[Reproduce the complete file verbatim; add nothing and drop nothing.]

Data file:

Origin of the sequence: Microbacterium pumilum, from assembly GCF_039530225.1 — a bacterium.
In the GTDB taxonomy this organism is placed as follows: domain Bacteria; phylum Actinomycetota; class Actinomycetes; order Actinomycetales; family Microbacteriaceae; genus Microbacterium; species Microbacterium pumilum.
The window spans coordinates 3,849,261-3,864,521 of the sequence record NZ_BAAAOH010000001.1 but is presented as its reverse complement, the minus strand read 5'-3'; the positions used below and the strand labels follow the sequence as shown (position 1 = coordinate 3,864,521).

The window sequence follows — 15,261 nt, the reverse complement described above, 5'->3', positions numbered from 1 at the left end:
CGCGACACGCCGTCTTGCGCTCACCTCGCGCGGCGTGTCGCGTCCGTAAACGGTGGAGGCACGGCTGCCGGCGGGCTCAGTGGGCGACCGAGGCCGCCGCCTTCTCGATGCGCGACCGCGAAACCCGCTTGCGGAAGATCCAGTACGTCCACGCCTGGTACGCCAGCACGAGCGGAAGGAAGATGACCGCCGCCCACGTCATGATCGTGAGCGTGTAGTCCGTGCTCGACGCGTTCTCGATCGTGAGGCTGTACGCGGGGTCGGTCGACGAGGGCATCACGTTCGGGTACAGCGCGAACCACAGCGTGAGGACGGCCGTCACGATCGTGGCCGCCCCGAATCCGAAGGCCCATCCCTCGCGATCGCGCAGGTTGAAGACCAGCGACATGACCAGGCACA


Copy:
Origin of the sequence: Microbacterium pumilum, from assembly GCF_039530225.1 — a bacterium.
In the GTDB taxonomy this organism is placed as follows: domain Bacteria; phylum Actinomycetota; class Actinomycetes; order Actinomycetales; family Microbacteriaceae; genus Microbacterium; species Microbacterium pumilum.
The window spans coordinates 3,849,261-3,864,521 of the sequence record NZ_BAAAOH010000001.1 but is presented as its reverse complement, the minus strand read 5'-3'; the positions used below and the strand labels follow the sequence as shown (position 1 = coordinate 3,864,521).

The window sequence follows — 15,261 nt, the reverse complement described above, 5'->3', positions numbered from 1 at the left end:
CGCGACACGCCGTCTTGCGCTCACCTCGCGCGGCGTGTCGCGTCCGTAAACGGTGGAGGCACGGCTGCCGGCGGGCTCAGTGGGCGACCGAGGCCGCCGCCTTCTCGATGCGCGACCGCGAAACCCGCTTGCGGAAGATCCAGTACGTCCACGCCTGGTACGCCAGCACGAGCGGAAGGAAGATGACCGCCGCCCACGTCATGATCGTGAGCGTGTAGTCCGTGCTCGACGCGTTCTCGATCGTGAGGCTGTACGCGGGGTCGGTCGACGAGGGCATCACGTTCGGGTACAGCGCGAACCACAGCGTGAGGACGGCCGTCACGATCGTGGCCGCCCCGAATCCGAAGGCCCATCCCTCGCGATCGCGCAGGTTGAAGACCAGCGACATGACCAGGCACA